Pictures of the 7th New York
Formation of the 7th New York
This picture was published in 1862 for DT Valentines Manual. Titled as the Manual of the Common Council of the City of New York, it was an illustrated book with maps, pictures and information related to New York City. It contained statistics and information on elections, government, and social and public institutions and was published annually. The caption for the picture reads: “Interior of the State Arsenal, 57th St. occupied by the 7th NYV (Steuben Regt) 1861.”
New York State built the Central Park Arsenal from 1847 to 1851. Located at 5th Ave and 64th St, it was built far north of the city’s then center. It stored arms and equipment used by the state militia, and was the home of the 7th New York State Militia, until 1857, when the regiment moved to a new armory. The arsenal stood on land that the City of New York planned to use in the creation of Central Park, so it was bought by the city in 1857. Described as hideous and ugly throughout its history, it has survived a number plans to demolish it. Over the years, it housed a police precinct, the Central Park Zoo, the Museum of Natural History, a meteorological observatory, and is now the headquarters for the New York City Department of Parks and Recreation.
In 1861, with the start of the Civil War, the arsenal became a place for the housing, mustering and training of soldiers before they left the state. According to the caption, men of the 7th New York Volunteers were housed here before they left the city on May 24, 1861. The only place mentioned that the 7th stayed before leaving was at Landmann’s Hamilton Park, which appears to have been a beer garden and/or hotel at Third Ave, around 68th Street. That is not to say the 7th did not stay at the arsenal at some point. The arsenal and Landmann’s were only several blocks away from each other and could easily move from one to the other. A number of other German units also stayed at Landmann’s before leaving New York City as well.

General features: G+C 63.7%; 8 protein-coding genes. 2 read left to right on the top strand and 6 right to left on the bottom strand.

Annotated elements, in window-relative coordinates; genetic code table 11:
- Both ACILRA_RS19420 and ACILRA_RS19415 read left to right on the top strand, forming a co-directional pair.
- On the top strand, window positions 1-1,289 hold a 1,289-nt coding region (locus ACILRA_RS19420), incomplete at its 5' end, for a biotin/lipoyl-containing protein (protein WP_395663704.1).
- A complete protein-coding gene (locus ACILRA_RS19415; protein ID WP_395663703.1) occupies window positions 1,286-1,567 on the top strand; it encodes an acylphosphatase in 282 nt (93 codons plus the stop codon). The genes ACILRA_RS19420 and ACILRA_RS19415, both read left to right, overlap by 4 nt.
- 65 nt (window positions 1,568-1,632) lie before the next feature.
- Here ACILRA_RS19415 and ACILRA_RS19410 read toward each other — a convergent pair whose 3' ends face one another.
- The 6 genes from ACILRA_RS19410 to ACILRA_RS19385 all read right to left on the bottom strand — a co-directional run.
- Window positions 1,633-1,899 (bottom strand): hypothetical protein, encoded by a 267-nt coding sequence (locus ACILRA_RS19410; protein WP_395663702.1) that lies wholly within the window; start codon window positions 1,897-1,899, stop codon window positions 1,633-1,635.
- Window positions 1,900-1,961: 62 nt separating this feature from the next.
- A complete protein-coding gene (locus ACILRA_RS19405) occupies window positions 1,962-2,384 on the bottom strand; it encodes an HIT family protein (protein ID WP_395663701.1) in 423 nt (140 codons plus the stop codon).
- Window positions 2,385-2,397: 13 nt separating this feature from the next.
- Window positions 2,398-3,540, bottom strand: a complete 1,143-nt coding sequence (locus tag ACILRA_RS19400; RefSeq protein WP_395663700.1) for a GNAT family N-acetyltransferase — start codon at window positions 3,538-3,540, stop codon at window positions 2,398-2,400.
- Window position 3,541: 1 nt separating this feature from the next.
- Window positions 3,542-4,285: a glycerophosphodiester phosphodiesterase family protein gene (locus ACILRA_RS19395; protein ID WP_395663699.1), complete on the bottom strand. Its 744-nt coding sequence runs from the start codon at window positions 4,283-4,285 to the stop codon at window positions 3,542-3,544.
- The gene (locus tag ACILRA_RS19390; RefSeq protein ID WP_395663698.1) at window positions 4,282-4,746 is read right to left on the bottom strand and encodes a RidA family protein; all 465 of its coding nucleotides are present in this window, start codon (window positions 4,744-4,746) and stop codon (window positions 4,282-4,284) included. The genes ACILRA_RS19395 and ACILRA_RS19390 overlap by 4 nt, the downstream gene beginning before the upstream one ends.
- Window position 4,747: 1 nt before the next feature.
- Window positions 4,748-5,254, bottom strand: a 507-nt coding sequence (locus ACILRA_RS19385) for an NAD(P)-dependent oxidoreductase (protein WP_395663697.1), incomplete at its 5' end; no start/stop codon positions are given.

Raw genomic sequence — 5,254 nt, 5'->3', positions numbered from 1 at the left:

Homecoming of the 7th New York
This picture is taken from a publication by Frank Leslie, who published a weekly illustrated magazine during the Civil War and the second half of the nineteenth century. It is captioned:
“The Soldier’s Rest – The friends of the Seventh and Eighth regiments, New York Volunteers, welcoming the return of their heroes to New York, Tuesday, April 28th, 1863.”
Both regiments were German regiments with two-year enlistments that ended in April 1863. The building in the background is 291 Bowery, the Steuben House. It was a German social hall owned by Sixtus Ludwig Kapff, a former 1848 Revolutionary. In 1861, it served as a recruiting center for the 7th New York and was where the regiment received a set of colors by Mrs. Kapff, the wife of the owner, and Franceska Klein, who also embroidered the colors of the 52nd New York.
Sixtus served as the first Captain of Co. G, 7th NY, in 1861, and his brother Edward was the regiment’s first Lieutenant Colonel. Edward was later promoted to be it’s second Colonel.
Though 291 Bowery was torn down in 2006, a short video was made of its colorful history after the Civil War.
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